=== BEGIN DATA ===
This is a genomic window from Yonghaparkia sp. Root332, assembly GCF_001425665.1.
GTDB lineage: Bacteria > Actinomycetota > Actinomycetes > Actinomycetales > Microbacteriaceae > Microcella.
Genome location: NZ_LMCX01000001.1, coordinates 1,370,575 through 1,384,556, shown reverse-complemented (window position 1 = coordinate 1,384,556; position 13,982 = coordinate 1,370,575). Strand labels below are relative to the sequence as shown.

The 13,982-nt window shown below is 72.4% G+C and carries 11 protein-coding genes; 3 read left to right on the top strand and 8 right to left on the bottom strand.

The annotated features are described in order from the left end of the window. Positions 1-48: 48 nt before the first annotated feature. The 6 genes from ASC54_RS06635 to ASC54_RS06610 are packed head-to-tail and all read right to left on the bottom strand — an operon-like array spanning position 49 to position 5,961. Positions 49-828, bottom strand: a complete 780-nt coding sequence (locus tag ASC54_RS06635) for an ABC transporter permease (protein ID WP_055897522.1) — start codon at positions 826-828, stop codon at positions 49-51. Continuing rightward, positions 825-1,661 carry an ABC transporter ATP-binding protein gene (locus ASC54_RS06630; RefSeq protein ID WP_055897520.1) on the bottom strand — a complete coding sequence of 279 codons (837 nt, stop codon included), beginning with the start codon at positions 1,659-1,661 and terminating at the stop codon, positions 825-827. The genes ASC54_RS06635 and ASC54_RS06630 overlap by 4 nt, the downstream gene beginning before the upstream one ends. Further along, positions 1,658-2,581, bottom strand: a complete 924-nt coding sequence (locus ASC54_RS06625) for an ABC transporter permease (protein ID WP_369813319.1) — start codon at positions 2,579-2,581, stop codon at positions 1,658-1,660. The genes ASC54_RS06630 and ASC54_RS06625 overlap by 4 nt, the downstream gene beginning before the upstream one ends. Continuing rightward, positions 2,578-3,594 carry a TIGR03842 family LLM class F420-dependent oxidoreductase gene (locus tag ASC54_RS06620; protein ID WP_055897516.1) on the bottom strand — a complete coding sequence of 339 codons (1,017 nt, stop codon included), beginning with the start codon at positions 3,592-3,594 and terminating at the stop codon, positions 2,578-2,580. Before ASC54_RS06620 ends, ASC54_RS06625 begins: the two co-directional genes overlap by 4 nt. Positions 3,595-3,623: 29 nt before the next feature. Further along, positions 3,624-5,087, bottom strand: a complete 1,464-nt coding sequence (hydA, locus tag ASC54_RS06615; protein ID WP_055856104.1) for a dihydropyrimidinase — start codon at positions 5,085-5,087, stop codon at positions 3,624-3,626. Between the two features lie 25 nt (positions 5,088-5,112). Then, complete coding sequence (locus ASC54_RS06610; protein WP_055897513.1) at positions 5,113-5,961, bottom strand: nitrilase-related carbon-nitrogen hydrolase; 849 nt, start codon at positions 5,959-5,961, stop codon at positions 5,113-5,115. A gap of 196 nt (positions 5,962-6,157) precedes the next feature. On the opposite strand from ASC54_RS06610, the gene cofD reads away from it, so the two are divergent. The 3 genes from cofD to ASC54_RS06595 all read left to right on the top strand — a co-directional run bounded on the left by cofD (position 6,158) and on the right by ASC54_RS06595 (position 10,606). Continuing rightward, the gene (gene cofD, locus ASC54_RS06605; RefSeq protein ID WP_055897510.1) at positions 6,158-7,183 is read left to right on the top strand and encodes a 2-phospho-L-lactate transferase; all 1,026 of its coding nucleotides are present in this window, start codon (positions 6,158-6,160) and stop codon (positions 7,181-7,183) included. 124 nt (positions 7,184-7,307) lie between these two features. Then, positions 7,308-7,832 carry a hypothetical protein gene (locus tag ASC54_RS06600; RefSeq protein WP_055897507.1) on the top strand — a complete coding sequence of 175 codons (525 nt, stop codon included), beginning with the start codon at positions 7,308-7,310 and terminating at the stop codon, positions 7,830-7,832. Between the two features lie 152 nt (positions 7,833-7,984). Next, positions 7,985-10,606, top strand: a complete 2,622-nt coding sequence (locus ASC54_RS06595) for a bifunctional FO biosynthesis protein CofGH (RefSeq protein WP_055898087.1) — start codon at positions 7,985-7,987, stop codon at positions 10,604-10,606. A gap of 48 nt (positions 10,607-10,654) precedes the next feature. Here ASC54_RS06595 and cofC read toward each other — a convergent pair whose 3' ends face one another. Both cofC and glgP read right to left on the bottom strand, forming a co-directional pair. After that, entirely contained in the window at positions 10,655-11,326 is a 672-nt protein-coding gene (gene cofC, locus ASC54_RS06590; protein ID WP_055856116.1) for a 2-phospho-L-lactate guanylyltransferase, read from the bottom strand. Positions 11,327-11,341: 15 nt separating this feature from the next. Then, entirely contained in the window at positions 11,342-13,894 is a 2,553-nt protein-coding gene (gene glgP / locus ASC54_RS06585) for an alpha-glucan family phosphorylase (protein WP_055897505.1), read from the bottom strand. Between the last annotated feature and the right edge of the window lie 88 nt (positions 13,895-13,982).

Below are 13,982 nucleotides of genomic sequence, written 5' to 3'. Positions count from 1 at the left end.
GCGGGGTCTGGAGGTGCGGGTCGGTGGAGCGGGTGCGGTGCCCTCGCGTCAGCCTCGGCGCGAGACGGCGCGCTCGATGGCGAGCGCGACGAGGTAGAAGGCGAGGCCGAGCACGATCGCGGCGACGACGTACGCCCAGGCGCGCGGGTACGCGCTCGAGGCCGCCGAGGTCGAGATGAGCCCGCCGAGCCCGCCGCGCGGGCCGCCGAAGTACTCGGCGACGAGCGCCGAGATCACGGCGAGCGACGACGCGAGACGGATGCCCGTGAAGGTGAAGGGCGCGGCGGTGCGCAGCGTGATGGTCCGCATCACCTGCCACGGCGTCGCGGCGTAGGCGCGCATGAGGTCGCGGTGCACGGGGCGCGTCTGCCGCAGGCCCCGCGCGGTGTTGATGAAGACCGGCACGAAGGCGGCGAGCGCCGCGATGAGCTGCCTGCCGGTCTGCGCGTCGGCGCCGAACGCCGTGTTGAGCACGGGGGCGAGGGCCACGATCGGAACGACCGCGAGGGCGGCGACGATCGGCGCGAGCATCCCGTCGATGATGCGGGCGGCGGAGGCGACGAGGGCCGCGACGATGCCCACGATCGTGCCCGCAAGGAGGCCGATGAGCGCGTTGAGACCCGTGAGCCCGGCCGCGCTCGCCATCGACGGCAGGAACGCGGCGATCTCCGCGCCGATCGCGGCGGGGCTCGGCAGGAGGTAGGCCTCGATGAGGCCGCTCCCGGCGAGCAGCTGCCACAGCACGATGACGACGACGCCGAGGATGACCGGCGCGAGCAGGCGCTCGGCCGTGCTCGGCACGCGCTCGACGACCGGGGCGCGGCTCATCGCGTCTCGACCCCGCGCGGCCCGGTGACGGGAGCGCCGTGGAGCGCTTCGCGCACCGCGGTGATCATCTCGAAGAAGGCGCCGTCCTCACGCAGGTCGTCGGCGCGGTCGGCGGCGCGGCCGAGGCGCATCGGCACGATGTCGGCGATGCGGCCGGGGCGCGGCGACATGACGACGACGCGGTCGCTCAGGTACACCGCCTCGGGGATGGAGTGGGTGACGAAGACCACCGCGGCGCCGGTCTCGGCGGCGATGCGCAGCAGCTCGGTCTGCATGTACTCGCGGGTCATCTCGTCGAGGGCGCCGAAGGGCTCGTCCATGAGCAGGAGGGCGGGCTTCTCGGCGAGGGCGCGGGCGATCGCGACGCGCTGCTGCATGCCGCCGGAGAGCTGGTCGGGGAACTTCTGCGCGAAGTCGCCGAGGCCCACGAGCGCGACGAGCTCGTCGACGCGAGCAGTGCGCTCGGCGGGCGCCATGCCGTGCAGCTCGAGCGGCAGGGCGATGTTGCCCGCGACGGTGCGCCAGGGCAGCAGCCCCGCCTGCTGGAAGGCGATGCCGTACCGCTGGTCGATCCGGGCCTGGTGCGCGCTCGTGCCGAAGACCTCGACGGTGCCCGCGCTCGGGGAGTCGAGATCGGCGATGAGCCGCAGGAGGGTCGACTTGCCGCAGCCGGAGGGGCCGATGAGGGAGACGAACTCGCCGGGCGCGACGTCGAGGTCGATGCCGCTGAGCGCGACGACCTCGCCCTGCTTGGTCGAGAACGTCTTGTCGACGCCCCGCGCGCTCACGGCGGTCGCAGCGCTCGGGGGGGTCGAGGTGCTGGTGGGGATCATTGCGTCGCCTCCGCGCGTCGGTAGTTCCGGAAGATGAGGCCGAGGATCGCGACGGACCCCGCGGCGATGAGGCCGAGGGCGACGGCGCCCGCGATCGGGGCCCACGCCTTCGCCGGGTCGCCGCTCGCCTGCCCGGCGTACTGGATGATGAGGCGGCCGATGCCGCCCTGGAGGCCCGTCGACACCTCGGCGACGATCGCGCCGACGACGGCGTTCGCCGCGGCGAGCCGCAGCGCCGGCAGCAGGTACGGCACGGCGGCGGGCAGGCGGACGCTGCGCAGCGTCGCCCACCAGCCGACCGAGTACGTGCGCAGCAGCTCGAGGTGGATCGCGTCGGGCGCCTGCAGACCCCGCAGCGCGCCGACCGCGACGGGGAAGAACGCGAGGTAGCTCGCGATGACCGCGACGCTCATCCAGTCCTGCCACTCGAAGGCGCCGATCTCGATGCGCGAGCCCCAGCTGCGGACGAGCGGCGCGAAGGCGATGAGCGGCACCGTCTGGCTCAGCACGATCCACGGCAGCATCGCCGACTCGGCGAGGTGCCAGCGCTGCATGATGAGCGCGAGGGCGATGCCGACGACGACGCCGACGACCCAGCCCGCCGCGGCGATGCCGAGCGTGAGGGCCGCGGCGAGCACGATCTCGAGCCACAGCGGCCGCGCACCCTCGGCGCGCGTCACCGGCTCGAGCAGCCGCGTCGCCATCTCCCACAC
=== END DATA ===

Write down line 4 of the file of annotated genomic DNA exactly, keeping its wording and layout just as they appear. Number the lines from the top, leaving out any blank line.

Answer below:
The 13,982-nt window shown below is 72.4% G+C and carries 11 protein-coding genes; 3 read left to right on the top strand and 8 right to left on the bottom strand.